Do you have a Twitter handle for your practice? If you don’t, you are missing out on a powerful marketing tool that you can use to grow your practice. Even if you never spend a dime on Twitter, you can use it to reach new patients and strengthen your relationships with existing ones.
As of 2015, approximately 41% of internet users said that information they found on social media sites such as Twitter influenced their decisions about healthcare – but only 31% of healthcare providers were using Twitter. That gap is in many ways an encouraging one if you want to grow your practice because the chances are good that your competitors haven’t jumped aboard the Twitter train yet.
With that in mind, here are some twitter marketing tips strategies you can use to market your practice.
- Pick a handle that describes who you are. The name of your practice is a good start, but you may want to consider adding a location word, too, such as the name of your city.
- Personalize your profile using relevant keywords. If someone in your area is searching Twitter for pain management services, you want to make sure that they can find you. If you don’t make a point of using relevant terms in your profile, you’ll be invisible to the people who need you the most.
- Follow authoritative people and comment on their Tweets whenever possible. Any time you can add value to a conversation that’s relevant to your practice, you increase your visibility and prove your worth to the people who see your comment. You can also build authority by re-Tweeting content from relevant publications and authorities.
- Put Twitter follow buttons on your website, blog, and emails. The point of using Twitter is to make it as easy as possible for people to find you. Of course you want to attract new patients and leads, but existing patients can be referral sources too. Let everyone know that you’re using Twitter and encourage them to follow you.
- Write intriguing headlines and link them to high-value content. Twitter’s 140-character limit means that you can’t post long content there. However, what you can do is write a compelling headline and use a service like bit.ly to truncate URLs as needed.
- Make good use of hashtags to ensure that your content can be found. Hashtag use is an art form, and it’s easy to go overboard. A good Tweet uses a maximum of three relevant hashtags, and sticks to those that will do the most to increase the visibility of the Tweet. People who have personal Twitter accounts sometimes get cute with hashtags, but resist the urge to do that. Keep it professional and relevant. Many businesses stick to using the same 10 or 15 hashtags over time to keep things consistent and make it easy for people to find them.
- Speaking of hashtags, don’t be afraid to start a new hashtag with the name of your practice. Doing that can help you monitor mentions of your practice, and it’s also a way of encouraging people to Tweet about you and your services.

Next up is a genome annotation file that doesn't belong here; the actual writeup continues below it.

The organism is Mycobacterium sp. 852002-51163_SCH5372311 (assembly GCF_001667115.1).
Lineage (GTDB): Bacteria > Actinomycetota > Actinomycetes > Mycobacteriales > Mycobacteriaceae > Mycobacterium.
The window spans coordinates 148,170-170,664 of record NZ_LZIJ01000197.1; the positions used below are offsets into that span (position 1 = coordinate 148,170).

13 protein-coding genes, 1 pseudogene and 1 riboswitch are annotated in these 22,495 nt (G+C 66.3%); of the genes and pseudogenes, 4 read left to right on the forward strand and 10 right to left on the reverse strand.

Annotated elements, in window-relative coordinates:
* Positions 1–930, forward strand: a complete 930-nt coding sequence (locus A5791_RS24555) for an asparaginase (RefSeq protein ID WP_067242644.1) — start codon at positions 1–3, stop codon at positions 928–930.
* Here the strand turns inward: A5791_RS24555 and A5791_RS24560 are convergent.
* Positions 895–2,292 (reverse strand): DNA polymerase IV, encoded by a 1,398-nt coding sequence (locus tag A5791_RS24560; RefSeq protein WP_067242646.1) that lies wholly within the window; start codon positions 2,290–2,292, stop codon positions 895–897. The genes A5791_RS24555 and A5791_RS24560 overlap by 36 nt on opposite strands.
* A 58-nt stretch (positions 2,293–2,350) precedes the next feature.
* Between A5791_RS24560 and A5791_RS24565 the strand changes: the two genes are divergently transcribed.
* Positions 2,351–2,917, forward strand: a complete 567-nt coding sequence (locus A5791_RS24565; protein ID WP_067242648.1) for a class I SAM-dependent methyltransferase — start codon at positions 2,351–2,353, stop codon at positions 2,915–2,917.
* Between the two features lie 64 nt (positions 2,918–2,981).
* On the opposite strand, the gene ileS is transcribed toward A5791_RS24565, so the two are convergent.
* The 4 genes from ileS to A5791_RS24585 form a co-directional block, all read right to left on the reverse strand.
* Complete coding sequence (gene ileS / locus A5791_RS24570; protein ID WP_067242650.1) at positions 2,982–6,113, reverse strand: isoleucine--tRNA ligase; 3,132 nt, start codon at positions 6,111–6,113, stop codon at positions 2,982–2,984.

- Don’t forget about images and videos when you Tweet. One of the great strengths of Twitter as a marketing tool is that it delivers content in easily-digestible chunks, but you can link to rich content such as blog posts, articles, infographics, and videos as well. To get the most of your Twitter account, use it to distribute content that might not otherwise see the light of day.
- Speaking of video, one recent development in the Twitter-verse is the advent of video streaming apps such as Periscope and Meerkat. Very few healthcare providers are availing themselves of these apps yet, but they can be a powerful way to spread the word about your services. Doing a live Q & A or podcast is an excellent way to connect with new and existing patients alike. It’s important to note that this type of video does not have to be professionally produced – in fact, it’s designed to be shot using a cell phone. That means you don’t have to be an expert, and you don’t need any special equipment.
- Monitor the Tweets that people direct at you using your Twitter handle, and respond as needed. It might seem obvious that you need to respond to direct questions, but you’d be surprised at how many businesses don’t bother to do that. Positive comments and criticisms also deserve a response. The more closely you monitor your account, the more engaged and compassionate you will be perceived to be.
- Seek out Twitter chats that are relevant to your practice, and then participate in them. A Twitter chat is a live chat, usually centered on a particular topic or hashtag. The benefit of participating in a Twitter chat is that you can be sure that everybody attending is interested in the topic at hand. When you contribute to the conversation, you may very well end up attracting new followers – and those followers can end up becoming patients, or even referral sources.
- Stick to relevant content, and save the personal Tweets for your private account. Everything you Tweet under the handle for your practice reflects on your practice.
- Be careful to maintain patient confidentiality and follow HIPAA rules. Your patients may follow you on Twitter, and if they want to refer to themselves as patients that’s fine. However, you should never reveal that a follower is a patient, and you must be careful to avoid revealing any confidential information even when responding to direct questions. When in doubt, encourage the patient to call you directly rather than risking a breach.
- Consider using a scheduling tool to spread Tweets out over time. An app like TweetLater can help you schedule Tweets throughout the day – something that’s particularly helpful if you don’t have a dedicated marketing person whose job it is to post new content.
The bottom line is that using Twitter to market your practice can be a very good way to increase your reach, establish yourself as an authority, and attract new patients.